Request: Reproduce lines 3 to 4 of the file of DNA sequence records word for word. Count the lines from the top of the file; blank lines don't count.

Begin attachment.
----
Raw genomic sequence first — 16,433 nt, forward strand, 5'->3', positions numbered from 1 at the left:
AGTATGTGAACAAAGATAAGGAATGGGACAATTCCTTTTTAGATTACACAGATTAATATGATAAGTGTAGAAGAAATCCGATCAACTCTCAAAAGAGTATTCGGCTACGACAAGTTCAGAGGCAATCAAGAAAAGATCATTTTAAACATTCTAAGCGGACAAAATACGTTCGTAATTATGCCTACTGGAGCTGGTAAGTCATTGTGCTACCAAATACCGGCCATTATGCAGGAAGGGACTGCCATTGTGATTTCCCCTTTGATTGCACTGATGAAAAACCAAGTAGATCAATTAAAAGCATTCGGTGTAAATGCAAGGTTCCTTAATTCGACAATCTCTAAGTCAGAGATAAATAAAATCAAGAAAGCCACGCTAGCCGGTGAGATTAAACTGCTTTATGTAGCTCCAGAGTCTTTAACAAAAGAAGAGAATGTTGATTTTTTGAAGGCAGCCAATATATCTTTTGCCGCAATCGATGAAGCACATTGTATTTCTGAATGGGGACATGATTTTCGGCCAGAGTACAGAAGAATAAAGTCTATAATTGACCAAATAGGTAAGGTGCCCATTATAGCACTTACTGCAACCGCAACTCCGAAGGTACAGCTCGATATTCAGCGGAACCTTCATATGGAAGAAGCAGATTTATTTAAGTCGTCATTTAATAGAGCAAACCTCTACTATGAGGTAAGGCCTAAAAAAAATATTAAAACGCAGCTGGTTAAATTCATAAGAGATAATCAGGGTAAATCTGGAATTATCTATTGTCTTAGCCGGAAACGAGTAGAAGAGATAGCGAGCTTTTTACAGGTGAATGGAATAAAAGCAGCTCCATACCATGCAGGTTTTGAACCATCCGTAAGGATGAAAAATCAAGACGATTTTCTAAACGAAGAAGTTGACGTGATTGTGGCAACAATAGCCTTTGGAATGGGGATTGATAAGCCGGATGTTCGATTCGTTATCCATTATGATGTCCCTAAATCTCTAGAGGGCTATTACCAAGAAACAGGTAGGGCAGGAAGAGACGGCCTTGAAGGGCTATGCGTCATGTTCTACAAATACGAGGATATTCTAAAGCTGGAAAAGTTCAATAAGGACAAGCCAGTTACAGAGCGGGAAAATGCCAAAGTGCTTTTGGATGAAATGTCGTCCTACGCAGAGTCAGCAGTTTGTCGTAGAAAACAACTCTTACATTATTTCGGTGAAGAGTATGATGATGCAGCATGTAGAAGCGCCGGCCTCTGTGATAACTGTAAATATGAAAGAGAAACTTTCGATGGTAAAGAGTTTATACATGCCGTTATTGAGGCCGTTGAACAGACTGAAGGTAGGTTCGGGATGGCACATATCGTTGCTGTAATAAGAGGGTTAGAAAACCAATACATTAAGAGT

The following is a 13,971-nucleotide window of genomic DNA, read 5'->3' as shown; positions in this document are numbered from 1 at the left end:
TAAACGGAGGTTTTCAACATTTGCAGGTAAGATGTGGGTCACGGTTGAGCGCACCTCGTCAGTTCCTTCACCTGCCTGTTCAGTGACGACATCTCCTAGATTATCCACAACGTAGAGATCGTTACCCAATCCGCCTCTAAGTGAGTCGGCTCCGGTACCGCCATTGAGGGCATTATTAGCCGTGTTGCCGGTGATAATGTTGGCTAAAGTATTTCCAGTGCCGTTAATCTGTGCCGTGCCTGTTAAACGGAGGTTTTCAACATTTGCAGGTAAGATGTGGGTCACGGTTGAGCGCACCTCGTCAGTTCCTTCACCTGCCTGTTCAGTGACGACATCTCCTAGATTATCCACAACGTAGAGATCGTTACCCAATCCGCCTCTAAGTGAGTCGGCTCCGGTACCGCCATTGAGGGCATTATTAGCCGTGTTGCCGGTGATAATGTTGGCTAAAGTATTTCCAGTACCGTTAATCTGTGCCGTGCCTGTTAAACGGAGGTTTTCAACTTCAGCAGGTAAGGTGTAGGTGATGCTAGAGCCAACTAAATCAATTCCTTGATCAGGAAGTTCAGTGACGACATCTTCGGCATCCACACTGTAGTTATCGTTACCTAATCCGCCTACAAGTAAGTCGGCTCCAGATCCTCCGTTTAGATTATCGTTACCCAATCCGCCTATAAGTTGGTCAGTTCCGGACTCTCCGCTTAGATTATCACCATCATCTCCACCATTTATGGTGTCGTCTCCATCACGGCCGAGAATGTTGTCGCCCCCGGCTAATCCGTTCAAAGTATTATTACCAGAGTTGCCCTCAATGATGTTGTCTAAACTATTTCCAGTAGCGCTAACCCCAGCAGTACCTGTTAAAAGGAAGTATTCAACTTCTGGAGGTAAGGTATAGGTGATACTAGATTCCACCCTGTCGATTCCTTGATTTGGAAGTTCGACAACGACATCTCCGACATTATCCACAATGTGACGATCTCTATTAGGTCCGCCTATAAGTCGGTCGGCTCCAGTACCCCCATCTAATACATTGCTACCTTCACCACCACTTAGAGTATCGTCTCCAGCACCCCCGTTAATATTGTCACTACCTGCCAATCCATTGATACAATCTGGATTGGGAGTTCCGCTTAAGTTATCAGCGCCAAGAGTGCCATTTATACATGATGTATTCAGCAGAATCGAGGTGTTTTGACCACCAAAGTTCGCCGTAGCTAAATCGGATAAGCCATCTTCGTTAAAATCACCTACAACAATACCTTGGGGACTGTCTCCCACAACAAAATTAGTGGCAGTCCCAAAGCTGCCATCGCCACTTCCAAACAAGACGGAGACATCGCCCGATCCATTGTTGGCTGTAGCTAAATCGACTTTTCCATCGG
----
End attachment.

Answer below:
The following is a 13,971-nucleotide window of genomic DNA, read 5'->3' as shown; positions in this document are numbered from 1 at the left end:
TAAACGGAGGTTTTCAACATTTGCAGGTAAGATGTGGGTCACGGTTGAGCGCACCTCGTCAGTTCCTTCACCTGCCTGTTCAGTGACGACATCTCCTAGATTATCCACAACGTAGAGATCGTTACCCAATCCGCCTCTAAGTGAGTCGGCTCCGGTACCGCCATTGAGGGCATTATTAGCCGTGTTGCCGGTGATAATGTTGGCTAAAGTATTTCCAGTGCCGTTAATCTGTGCCGTGCCTGTTAAACGGAGGTTTTCAACATTTGCAGGTAAGATGTGGGTCACGGTTGAGCGCACCTCGTCAGTTCCTTCACCTGCCTGTTCAGTGACGACATCTCCTAGATTATCCACAACGTAGAGATCGTTACCCAATCCGCCTCTAAGTGAGTCGGCTCCGGTACCGCCATTGAGGGCATTATTAGCCGTGTTGCCGGTGATAATGTTGGCTAAAGTATTTCCAGTACCGTTAATCTGTGCCGTGCCTGTTAAACGGAGGTTTTCAACTTCAGCAGGTAAGGTGTAGGTGATGCTAGAGCCAACTAAATCAATTCCTTGATCAGGAAGTTCAGTGACGACATCTTCGGCATCCACACTGTAGTTATCGTTACCTAATCCGCCTACAAGTAAGTCGGCTCCAGATCCTCCGTTTAGATTATCGTTACCCAATCCGCCTATAAGTTGGTCAGTTCCGGACTCTCCGCTTAGATTATCACCATCATCTCCACCATTTATGGTGTCGTCTCCATCACGGCCGAGAATGTTGTCGCCCCCGGCTAATCCGTTCAAAGTATTATTACCAGAGTTGCCCTCAATGATGTTGTCTAAACTATTTCCAGTAGCGCTAACCCCAGCAGTACCTGTTAAAAGGAAGTATTCAACTTCTGGAGGTAAGGTATAGGTGATACTAGATTCCACCCTGTCGATTCCTTGATTTGGAAGTTCGACAACGACATCTCCGACATTATCCACAATGTGACGATCTCTATTAGGTCCGCCTATAAGTCGGTCGGCTCCAGTACCCCCATCTAATACATTGCTACCTTCACCACCACTTAGAGTATCGTCTCCAGCACCCCCGTTAATATTGTCACTACCTGCCAATCCATTGATACAATCTGGATTGGGAGTTCCGCTTAAGTTATCAGCGCCAAGAGTGCCATTTATACATGATGTATTCAGCAGAATCGAGGTGTTTTGACCACCAAAGTTCGCCGTAGCTAAATCGGATAAGCCATCTTCGTTAAAATCACCTACAACAATACCTTGGGGACTGTCTCCCACAACAAAATTAGTGGCAGTCCCAAAGCTGCCATCGCCACTTCCAAACAAGACGGAGACATCGCCCGATCCATTGTTGGCTGTAGCTAAATCGACTTTTCCATCGG